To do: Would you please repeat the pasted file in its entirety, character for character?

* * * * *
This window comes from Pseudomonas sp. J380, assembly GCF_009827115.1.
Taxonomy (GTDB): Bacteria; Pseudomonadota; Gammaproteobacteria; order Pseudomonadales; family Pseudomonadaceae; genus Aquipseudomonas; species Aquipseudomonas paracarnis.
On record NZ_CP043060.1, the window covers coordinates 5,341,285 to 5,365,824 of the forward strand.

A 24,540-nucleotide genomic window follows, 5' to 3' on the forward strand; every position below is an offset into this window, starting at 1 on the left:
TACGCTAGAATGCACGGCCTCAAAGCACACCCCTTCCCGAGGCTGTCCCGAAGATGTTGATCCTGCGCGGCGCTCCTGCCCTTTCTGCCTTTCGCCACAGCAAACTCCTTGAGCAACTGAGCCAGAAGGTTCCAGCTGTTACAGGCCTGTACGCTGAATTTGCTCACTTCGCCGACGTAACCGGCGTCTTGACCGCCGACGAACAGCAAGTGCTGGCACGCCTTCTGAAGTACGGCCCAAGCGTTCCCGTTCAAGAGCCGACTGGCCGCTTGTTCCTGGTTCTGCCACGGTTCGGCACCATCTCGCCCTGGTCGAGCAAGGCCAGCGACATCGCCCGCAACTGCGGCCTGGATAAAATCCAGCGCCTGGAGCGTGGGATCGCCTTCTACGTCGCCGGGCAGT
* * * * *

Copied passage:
This window comes from Pseudomonas sp. J380, assembly GCF_009827115.1.
Taxonomy (GTDB): Bacteria; Pseudomonadota; Gammaproteobacteria; order Pseudomonadales; family Pseudomonadaceae; genus Aquipseudomonas; species Aquipseudomonas paracarnis.
On record NZ_CP043060.1, the window covers coordinates 5,341,285 to 5,365,824 of the forward strand.

A 24,540-nucleotide genomic window follows, 5' to 3' on the forward strand; every position below is an offset into this window, starting at 1 on the left:
TACGCTAGAATGCACGGCCTCAAAGCACACCCCTTCCCGAGGCTGTCCCGAAGATGTTGATCCTGCGCGGCGCTCCTGCCCTTTCTGCCTTTCGCCACAGCAAACTCCTTGAGCAACTGAGCCAGAAGGTTCCAGCTGTTACAGGCCTGTACGCTGAATTTGCTCACTTCGCCGACGTAACCGGCGTCTTGACCGCCGACGAACAGCAAGTGCTGGCACGCCTTCTGAAGTACGGCCCAAGCGTTCCCGTTCAAGAGCCGACTGGCCGCTTGTTCCTGGTTCTGCCACGGTTCGGCACCATCTCGCCCTGGTCGAGCAAGGCCAGCGACATCGCCCGCAACTGCGGCCTGGATAAAATCCAGCGCCTGGAGCGTGGGATCGCCTTCTACGTCGCCGGGCAGT